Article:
What an abnormal smear test result could mean

What an abnormal smear test result could mean

Routine cervical screening is the most effective way to prevent cervical cancer. But what happens when you get an 'abnormal' result? We chat to 29-year-old Isha who found out she had abnormal cells after her second screening. She highlights the importance of attending your appointments and how she kept positive throughout the experience.

I recently received my first invitation for a cervical screening through the post (I'm almost 25) and I have to admit I felt somewhat excited. Similar to receiving my first voter registration letter at 18, I had the sense that this was an important and positive thing to do. Sadly, this is not the case for many women.

Around 2,600 women are diagnosed with cervical cancer in England each year and around 690 of these cases are fatal - that's two deaths every day. It is estimated that if everyone attended screening regularly, 83% of cervical cancer cases could be prevented.

Public Health England (PHE) has launched a national campaign, Cervical Screening Saves Lives', to try to encourage more women to respond to their cervical screening invitation letter, attend their appointments and reschedule with their GP if they've missed one previously.

There is even an at-home smear test kit pilot scheme being trialled later this year in a bid to increase participation and awareness.

"Cervical screening is one of the most important ways we can prevent cervical cancer developing, as no woman deserves to die from the disease," implores gynaecologist and obstetrician Dr Anita Mitra, aka the Gynae Geek.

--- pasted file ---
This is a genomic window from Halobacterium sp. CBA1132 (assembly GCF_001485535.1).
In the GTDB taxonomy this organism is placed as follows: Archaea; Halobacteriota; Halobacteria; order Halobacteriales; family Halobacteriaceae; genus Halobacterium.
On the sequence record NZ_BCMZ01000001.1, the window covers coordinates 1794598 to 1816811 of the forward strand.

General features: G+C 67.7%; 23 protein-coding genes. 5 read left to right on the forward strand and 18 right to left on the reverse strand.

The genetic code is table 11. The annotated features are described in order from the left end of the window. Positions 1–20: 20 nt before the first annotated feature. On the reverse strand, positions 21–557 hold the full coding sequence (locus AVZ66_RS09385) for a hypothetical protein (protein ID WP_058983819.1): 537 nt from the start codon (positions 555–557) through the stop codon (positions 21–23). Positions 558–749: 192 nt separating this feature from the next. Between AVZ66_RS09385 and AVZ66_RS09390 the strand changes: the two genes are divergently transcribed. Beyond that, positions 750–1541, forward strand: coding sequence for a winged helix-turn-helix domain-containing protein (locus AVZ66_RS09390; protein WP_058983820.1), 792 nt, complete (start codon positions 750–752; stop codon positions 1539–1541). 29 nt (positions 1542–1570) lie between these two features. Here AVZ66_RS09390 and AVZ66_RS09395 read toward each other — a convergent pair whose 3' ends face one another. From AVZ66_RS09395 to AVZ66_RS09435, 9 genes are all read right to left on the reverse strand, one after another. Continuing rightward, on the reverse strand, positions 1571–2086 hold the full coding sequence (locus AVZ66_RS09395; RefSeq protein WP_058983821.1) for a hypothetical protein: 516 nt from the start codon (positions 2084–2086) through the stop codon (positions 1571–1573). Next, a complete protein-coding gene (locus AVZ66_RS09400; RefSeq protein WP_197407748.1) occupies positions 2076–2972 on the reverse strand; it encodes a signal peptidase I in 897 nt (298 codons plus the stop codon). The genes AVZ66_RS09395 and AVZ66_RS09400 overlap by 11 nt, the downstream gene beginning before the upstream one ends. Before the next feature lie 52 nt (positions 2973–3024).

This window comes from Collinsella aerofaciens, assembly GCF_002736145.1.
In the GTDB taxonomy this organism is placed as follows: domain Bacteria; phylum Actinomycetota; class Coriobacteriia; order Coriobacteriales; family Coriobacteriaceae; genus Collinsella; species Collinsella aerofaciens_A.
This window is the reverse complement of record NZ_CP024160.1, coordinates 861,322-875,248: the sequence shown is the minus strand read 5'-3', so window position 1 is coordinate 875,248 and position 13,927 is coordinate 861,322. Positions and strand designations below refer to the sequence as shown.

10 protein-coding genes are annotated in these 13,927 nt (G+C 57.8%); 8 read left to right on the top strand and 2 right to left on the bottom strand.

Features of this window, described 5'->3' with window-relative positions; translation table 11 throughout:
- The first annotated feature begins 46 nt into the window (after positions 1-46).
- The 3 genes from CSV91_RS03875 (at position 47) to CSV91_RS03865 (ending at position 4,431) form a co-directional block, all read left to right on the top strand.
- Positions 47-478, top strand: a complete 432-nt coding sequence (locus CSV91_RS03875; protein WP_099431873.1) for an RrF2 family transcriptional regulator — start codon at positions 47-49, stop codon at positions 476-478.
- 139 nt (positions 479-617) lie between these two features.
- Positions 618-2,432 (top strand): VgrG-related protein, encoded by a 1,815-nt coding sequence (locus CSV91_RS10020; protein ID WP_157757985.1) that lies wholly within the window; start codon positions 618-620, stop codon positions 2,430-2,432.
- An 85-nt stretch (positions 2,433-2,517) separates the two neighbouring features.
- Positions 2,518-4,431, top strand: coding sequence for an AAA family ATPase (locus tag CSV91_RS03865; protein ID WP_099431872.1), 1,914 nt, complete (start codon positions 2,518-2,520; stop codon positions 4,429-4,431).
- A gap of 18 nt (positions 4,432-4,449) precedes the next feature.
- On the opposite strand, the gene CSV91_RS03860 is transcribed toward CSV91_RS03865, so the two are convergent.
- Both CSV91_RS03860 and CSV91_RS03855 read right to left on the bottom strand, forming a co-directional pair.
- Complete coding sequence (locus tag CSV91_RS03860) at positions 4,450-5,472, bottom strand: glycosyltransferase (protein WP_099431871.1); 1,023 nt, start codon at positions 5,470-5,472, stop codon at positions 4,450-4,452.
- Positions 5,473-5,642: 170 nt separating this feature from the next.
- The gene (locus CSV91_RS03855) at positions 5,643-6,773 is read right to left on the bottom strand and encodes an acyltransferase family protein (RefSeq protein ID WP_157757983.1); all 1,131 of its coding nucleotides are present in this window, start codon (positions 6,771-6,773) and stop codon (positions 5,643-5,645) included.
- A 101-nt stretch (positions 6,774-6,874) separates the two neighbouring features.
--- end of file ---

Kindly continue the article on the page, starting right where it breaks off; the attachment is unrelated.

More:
What actually is cervical screening?

A regular screening only takes 3-5 minutes and despite what many think, it is not a test for cervical cancer.

"It actually looks at the health of the cervix and identifies abnormal cells that can develop into cancer if left untreated," explains Mitra.

It's a very straightforward procedure, and a nurse will be with you every step of the way.

"I had my first screening done was when I was 25," 29-year-old masters student and women's health advocate Isha Webber, recalls. "The nurse was really good at relaxing me; telling me to take deep breaths and explaining the different feelings that I might experience - such as cold, tightness, or discomfort."

"About two and a half weeks later I received a letter saying that the screening test had come back perfectly normal and that I would be reminded in three years time." So far, so good.

"I saw my practice nurse last July for something unrelated and she reminded me that my three-year screening test was due, so I booked myself in."

This time around, Webber's screening result was 'abnormal'.

What does an 'abnormal' result mean?

If your screening result is 'abnormal', don't panic. An abnormal cell result doesn't mean you have cervical cancer, simply that changes in the cells have been detected.

"These changes can then develop into cancer. However, if they are detected in time, treatment can stop cancer before it begins," assures Mitra.

When Webber got the results of her second scan, she said the staff went above and beyond. "I received a phone call because the local hospital wasn't sure if the letter would get to me in time."

They explained that you can have normal, mild-to-moderate, severe or high abnormal cell levels, and further tests were needed to check their severity.